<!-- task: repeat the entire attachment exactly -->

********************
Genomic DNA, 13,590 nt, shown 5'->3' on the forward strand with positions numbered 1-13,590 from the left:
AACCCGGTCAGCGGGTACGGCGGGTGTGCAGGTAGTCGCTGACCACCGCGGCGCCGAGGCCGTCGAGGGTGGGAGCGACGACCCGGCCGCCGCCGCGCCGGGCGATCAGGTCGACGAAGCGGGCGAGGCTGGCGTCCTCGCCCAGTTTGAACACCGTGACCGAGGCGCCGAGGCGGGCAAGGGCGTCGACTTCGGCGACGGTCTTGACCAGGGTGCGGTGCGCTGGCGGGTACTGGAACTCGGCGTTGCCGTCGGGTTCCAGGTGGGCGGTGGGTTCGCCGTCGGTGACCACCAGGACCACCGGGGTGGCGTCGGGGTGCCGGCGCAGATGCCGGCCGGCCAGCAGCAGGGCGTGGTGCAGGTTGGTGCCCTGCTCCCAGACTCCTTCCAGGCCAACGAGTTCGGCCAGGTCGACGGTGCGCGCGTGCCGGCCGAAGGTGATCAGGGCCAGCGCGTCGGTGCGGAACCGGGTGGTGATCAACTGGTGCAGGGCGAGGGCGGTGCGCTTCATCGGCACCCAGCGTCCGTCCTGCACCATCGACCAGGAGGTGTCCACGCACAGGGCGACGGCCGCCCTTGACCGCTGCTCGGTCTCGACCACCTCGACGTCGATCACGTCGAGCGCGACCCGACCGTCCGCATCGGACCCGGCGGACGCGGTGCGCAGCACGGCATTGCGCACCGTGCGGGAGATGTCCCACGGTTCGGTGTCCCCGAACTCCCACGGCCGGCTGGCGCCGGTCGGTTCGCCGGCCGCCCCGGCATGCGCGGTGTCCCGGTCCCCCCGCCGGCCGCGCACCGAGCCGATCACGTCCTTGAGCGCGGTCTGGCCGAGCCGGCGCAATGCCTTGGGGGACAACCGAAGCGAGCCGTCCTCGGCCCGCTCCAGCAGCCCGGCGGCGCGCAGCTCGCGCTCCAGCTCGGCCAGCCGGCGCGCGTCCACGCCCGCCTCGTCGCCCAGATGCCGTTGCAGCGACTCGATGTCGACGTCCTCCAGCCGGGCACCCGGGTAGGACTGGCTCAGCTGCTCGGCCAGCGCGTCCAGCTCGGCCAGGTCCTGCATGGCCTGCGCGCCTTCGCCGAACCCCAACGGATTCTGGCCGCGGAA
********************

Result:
Genomic DNA, 13,590 nt, shown 5'->3' on the forward strand with positions numbered 1-13,590 from the left:
AACCCGGTCAGCGGGTACGGCGGGTGTGCAGGTAGTCGCTGACCACCGCGGCGCCGAGGCCGTCGAGGGTGGGAGCGACGACCCGGCCGCCGCCGCGCCGGGCGATCAGGTCGACGAAGCGGGCGAGGCTGGCGTCCTCGCCCAGTTTGAACACCGTGACCGAGGCGCCGAGGCGGGCAAGGGCGTCGACTTCGGCGACGGTCTTGACCAGGGTGCGGTGCGCTGGCGGGTACTGGAACTCGGCGTTGCCGTCGGGTTCCAGGTGGGCGGTGGGTTCGCCGTCGGTGACCACCAGGACCACCGGGGTGGCGTCGGGGTGCCGGCGCAGATGCCGGCCGGCCAGCAGCAGGGCGTGGTGCAGGTTGGTGCCCTGCTCCCAGACTCCTTCCAGGCCAACGAGTTCGGCCAGGTCGACGGTGCGCGCGTGCCGGCCGAAGGTGATCAGGGCCAGCGCGTCGGTGCGGAACCGGGTGGTGATCAACTGGTGCAGGGCGAGGGCGGTGCGCTTCATCGGCACCCAGCGTCCGTCCTGCACCATCGACCAGGAGGTGTCCACGCACAGGGCGACGGCCGCCCTTGACCGCTGCTCGGTCTCGACCACCTCGACGTCGATCACGTCGAGCGCGACCCGACCGTCCGCATCGGACCCGGCGGACGCGGTGCGCAGCACGGCATTGCGCACCGTGCGGGAGATGTCCCACGGTTCGGTGTCCCCGAACTCCCACGGCCGGCTGGCGCCGGTCGGTTCGCCGGCCGCCCCGGCATGCGCGGTGTCCCGGTCCCCCCGCCGGCCGCGCACCGAGCCGATCACGTCCTTGAGCGCGGTCTGGCCGAGCCGGCGCAATGCCTTGGGGGACAACCGAAGCGAGCCGTCCTCGGCCCGCTCCAGCAGCCCGGCGGCGCGCAGCTCGCGCTCCAGCTCGGCCAGCCGGCGCGCGTCCACGCCCGCCTCGTCGCCCAGATGCCGTTGCAGCGACTCGATGTCGACGTCCTCCAGCCGGGCACCCGGGTAGGACTGGCTCAGCTGCTCGGCCAGCGCGTCCAGCTCGGCCAGGTCCTGCATGGCCTGCGCGCCTTCGCCGAACCCCAACGGATTCTGGCCGCGGAA